Speech The Challenge of Central Clearing in OTC Derivatives Markets

Good morning, and thank you to ISDA for the opportunity to speak here today.

This conference is taking place at an interesting and challenging time for the global financial system. Obviously a good deal of attention right now is focused on Europe, particularly on the problem of sovereign debt sustainability and its interaction with the condition of the European banking system. This is a source of significant uncertainty for the rest of the world. Policymakers are working hard to find solutions that will rebuild confidence, but the situation is still fluid and it remains an area that will need to be closely watched.

In Australia meanwhile the financial system is continuing to perform relatively well. The broad outlines of that story are, I think, well known. During the GFC Australia avoided a recession and a banking crisis. Our banks are profitable and well capitalised, and their overall asset quality remains good.

We can't of course expect the Australian system to be entirely immune from the unfolding events in Europe, but a couple of points are worth emphasising. The first is that the Australian banks have only limited direct exposures to sovereign debt in the countries that are most at risk. So potential effects on Australian banks' overall asset quality are not an issue. The second point is that, since the height of the GFC, the Australian banks have done a lot to strengthen their funding positions. They have increased their use of domestic deposits as a funding source, lengthened the average term of their wholesale funding, and correspondingly reduced their reliance on short-term wholesale debt. These things will help to make them more resilient to the uncertainties that are now affecting international credit markets.

As important as these current challenges are, financial regulators around the world have been focusing not just on those, but also on longer-term regulatory reforms. The reform effort is proceeding on a number of fronts, aimed at building more robust financial systems for the longer term and thereby reducing the risk of future crises. Many of these efforts are being coordinated internationally through the G20 process, through the Financial Stability Board, and through standard-setting bodies like the Basel Committee. In all of these bodies Australia is actively represented.

In broad terms, the various reforms draw on the lessons that emerged from the GFC, and they seek to remedy the weaknesses that became apparent during that period. Hence, among other things, there is a significant effort through the Basel process to increase the amount and quality of capital in the global banking system, and to strengthen liquidity management by banks. Although, as I said, we didn't have a banking crisis here during the GFC period, the Australian regulators recognise the importance of improving standards, and we are working on implementation of the various international initiatives in all these areas, and others.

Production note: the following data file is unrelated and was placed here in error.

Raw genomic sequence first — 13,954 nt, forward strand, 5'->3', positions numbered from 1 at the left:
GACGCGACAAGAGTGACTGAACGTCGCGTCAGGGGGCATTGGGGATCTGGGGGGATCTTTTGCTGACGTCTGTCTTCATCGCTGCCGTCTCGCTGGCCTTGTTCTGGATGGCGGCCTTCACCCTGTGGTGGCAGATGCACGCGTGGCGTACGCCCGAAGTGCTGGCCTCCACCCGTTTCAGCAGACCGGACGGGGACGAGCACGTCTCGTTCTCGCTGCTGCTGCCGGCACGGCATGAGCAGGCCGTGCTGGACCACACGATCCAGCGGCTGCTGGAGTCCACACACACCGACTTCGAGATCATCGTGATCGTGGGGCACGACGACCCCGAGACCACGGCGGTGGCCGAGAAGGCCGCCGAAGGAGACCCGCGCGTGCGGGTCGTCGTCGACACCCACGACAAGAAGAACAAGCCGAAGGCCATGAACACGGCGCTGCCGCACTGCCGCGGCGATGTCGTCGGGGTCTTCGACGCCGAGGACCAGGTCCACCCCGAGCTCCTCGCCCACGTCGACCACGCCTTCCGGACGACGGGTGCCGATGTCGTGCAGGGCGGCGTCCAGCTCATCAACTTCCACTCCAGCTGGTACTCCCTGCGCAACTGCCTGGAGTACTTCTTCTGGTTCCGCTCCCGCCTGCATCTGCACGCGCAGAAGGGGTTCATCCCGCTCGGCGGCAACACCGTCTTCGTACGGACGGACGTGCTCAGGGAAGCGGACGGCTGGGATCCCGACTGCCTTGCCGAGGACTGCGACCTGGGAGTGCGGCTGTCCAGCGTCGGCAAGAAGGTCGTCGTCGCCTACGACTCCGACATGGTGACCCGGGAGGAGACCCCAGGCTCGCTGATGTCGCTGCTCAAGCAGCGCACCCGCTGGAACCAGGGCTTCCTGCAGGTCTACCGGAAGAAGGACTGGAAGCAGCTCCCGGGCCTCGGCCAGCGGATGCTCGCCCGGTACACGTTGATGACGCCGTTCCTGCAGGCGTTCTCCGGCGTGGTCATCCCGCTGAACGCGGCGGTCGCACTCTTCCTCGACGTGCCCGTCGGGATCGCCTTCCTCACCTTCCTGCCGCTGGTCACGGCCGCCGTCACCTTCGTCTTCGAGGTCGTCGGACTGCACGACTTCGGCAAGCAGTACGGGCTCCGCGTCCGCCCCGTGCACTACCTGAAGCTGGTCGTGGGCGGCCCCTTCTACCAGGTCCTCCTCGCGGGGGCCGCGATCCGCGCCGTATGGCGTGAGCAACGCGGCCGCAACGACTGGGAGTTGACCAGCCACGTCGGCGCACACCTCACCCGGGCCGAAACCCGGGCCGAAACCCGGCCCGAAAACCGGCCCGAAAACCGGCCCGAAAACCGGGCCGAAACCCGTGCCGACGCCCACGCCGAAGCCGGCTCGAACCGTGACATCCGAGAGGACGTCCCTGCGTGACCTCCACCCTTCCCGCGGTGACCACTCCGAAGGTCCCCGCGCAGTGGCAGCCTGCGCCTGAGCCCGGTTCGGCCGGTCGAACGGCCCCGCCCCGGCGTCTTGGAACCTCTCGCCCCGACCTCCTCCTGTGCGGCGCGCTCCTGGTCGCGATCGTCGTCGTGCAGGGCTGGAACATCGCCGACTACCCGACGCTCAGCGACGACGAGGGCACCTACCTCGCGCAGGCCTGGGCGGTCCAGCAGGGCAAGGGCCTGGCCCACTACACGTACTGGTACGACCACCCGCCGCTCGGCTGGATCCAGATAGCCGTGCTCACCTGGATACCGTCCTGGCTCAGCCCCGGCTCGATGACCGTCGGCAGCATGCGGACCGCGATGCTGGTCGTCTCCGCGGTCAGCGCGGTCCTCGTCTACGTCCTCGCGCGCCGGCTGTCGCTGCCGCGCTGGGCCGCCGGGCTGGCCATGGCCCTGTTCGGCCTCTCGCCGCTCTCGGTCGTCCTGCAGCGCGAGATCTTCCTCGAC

One particular piece of the picture that has absorbed a lot of our attention at the Reserve Bank has been the work on financial market infrastructure, particularly in relation to OTC derivatives clearing. I know this is very relevant to ISDA members here today, and it's on this topic that I want to focus my main remarks.

At the Pittsburgh Summit in September 2009, G20 leaders agreed, among other things, to a common commitment to central clearing in key derivatives markets. The commitment states that ‘all standardised OTC derivative contracts should be traded on exchanges or electronic trading platforms, where appropriate, and cleared through central counterparties by end-2012 at the latest’. Australia was part of that agreement, and the Australian regulatory agencies, like those in other G20 jurisdictions, are working through the issues associated with its implementation.

In focusing on that today, I want to look at three questions:

  • why is there a general case for promoting central clearing?
  • what are the complexities involved?; and
  • where does the process stand in Australia?

First, why central clearing?

The general case for promoting central clearing in derivatives markets is based on the aim of reducing systemic risk by managing interconnectedness. In markets without central clearing, counterparty exposures build up bilaterally and, in certain kinds of products, they can accumulate to very large notional amounts over time. In many cases this might not be a problem, but where the interconnections are extensive enough they can be a source of systemic risk. The risks from those exposures might be managed well by individual institutions, but an institution can't be sure that its dealings with others don't expose it to a lower standard of risk control practiced by a counterparty, or anyone else in the market that is linked through bilateral trades.